21 August

Gold Discovered in Barkerville

On August 21, 1860, gold .was discovered in the creeks running into the Quesnel River in British Columbia, and prospectors swarmed into the area later known as Barkerville. Billy Barker, from Cornwall, England, decided to sink a shaft rather than pan for gold. He tried Williams Creek, and by August, 1862, had sunk a crude shaft 40 feet into the bedrock. By this time Barker was almost broke, and other prospectors told him that he was crazy to go on. Determination paid off. Before the end of the month, Billy Barker struck rich pay dirt. His claim was only 600 feet long, but he took gold worth $600,000 from it.

Then Barkerville grew up almost overnight. It became a town of log shanties, saloons, and false-fronted stores built on stilts along narrow, muddy streets. People flocked there from all parts of the world. There were not only miners, but clerks and card-sharpers, bankers and barbers, poets and priests, dudes and dancing girls. There was real inflation in Barkerville; boots sold for $50 a pair, and soap for $1.25 a bar. Entertainers, including strolling Shakespearean players, were paid in gold dust!

Disaster came in 1868 when Barkerville was destroyed by fire. Fortunately, when the gold petered out, many Barkerville residents stayed in British Columbia to share the wealth of other, less fickle, natural resources. Billy Barker was one of the many, although he didn't benefit much. He married a very expensive girl who spent money as naturally as she breathed! Barker ended his days in the Old Men's Home in Victoria.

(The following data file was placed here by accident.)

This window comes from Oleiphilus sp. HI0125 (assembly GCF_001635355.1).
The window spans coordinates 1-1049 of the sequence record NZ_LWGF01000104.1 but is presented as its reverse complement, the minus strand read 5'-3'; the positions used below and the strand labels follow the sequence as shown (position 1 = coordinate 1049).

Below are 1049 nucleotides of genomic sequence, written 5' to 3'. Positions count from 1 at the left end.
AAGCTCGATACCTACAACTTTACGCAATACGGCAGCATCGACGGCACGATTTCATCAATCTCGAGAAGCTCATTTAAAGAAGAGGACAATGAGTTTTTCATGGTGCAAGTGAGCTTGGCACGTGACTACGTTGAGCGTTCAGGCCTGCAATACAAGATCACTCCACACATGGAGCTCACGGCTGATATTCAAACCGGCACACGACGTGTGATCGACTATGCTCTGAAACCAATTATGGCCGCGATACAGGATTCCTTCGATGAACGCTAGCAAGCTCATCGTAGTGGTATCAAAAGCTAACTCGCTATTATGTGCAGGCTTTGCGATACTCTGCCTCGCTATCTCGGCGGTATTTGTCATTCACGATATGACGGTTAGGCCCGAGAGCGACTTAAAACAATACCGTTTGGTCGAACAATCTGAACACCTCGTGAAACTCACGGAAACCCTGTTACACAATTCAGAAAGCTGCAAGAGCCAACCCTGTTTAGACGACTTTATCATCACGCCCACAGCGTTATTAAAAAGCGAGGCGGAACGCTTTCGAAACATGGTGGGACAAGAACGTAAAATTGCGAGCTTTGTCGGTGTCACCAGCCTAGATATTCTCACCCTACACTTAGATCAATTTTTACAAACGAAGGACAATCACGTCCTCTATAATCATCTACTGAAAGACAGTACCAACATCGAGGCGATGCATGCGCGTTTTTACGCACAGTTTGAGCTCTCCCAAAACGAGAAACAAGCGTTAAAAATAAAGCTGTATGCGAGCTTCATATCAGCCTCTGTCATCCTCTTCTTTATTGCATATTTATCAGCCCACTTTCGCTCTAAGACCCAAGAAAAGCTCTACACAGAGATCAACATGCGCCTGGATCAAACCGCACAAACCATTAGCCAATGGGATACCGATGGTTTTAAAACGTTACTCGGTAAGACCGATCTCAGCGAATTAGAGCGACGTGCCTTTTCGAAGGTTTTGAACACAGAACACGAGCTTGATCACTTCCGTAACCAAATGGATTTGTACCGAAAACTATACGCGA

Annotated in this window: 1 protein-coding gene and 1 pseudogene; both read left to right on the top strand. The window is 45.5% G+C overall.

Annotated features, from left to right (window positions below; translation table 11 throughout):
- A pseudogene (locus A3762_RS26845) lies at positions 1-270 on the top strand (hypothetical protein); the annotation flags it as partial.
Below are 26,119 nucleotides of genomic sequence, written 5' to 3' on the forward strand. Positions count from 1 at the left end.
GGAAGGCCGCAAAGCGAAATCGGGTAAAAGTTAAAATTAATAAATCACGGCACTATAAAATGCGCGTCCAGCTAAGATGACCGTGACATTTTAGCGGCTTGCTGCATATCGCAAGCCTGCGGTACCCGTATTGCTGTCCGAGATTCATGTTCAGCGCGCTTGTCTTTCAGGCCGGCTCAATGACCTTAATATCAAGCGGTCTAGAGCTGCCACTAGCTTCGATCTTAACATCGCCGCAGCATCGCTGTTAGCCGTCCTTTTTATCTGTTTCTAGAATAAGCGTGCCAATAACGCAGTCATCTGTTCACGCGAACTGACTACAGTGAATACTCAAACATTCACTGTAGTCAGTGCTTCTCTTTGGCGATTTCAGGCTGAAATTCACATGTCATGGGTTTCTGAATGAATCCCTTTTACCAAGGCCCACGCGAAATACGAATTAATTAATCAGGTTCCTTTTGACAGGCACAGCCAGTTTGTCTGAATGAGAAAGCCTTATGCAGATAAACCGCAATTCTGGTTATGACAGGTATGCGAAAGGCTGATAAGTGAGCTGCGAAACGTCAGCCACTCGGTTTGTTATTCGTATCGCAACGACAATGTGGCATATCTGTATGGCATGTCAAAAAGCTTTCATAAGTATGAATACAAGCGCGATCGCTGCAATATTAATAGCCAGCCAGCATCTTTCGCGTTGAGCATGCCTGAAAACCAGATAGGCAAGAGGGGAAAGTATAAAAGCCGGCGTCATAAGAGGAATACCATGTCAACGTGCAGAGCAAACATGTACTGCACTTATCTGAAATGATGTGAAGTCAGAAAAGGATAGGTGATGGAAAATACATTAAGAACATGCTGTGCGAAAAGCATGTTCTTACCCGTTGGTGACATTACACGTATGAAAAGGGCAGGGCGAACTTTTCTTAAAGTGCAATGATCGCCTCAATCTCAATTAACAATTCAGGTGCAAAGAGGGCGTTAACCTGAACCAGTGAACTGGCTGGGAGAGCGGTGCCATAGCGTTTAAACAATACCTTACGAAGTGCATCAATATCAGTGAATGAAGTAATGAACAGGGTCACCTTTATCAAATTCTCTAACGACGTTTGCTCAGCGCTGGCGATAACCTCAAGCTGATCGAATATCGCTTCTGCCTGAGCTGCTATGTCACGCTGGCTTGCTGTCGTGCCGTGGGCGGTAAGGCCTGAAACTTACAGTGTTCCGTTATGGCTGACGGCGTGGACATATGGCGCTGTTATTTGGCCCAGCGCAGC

Barkerville was a ghost town for many years. but was rebuilt almost in its original form in 1938, when British Columbia celebrated its 100th anniversary. Now it is a historic park, and during. Barkerville Days in the summer, thousands of visitors enjoy the sights and entertainment of the gold rush days.


21 August

-1820    Robert Gourlay was banished from Canada.

-1847    The Canada Life Insurance Company was established.

-1860    Edward, Prince of Wales (later King Edward VII) arrived at Montreal during a tour of British North American colonies.

-1872    Chebucto Head Lighthouse, Halifax, began operation.

-1902    Doukhobors in the Yorkton area of Saskatchewan turned horses and cattle loose on the prairies.

-1903    Croatian Fraternal Union of British Columbia was formed.